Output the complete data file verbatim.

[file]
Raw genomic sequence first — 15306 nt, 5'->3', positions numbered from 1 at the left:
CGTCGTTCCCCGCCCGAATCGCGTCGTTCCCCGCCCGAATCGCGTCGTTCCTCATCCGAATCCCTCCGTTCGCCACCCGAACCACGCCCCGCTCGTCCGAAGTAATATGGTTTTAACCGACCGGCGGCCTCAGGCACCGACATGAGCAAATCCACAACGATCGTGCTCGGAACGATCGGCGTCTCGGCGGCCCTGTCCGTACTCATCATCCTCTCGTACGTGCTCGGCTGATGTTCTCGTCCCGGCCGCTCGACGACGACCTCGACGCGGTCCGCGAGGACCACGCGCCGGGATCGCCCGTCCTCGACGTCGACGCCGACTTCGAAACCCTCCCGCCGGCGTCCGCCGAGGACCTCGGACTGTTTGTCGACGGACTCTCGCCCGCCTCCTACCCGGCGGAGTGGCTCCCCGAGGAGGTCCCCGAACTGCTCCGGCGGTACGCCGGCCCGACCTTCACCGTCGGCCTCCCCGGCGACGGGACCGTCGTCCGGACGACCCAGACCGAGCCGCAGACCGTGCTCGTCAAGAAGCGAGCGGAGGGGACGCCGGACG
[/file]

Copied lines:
Raw genomic sequence first — 15306 nt, 5'->3', positions numbered from 1 at the left:
CGTCGTTCCCCGCCCGAATCGCGTCGTTCCCCGCCCGAATCGCGTCGTTCCTCATCCGAATCCCTCCGTTCGCCACCCGAACCACGCCCCGCTCGTCCGAAGTAATATGGTTTTAACCGACCGGCGGCCTCAGGCACCGACATGAGCAAATCCACAACGATCGTGCTCGGAACGATCGGCGTCTCGGCGGCCCTGTCCGTACTCATCATCCTCTCGTACGTGCTCGGCTGATGTTCTCGTCCCGGCCGCTCGACGACGACCTCGACGCGGTCCGCGAGGACCACGCGCCGGGATCGCCCGTCCTCGACGTCGACGCCGACTTCGAAACCCTCCCGCCGGCGTCCGCCGAGGACCTCGGACTGTTTGTCGACGGACTCTCGCCCGCCTCCTACCCGGCGGAGTGGCTCCCCGAGGAGGTCCCCGAACTGCTCCGGCGGTACGCCGGCCCGACCTTCACCGTCGGCCTCCCCGGCGACGGGACCGTCGTCCGGACGACCCAGACCGAGCCGCAGACCGTGCTCGTCAAGAAGCGAGCGGAGGGGACGCCGGACG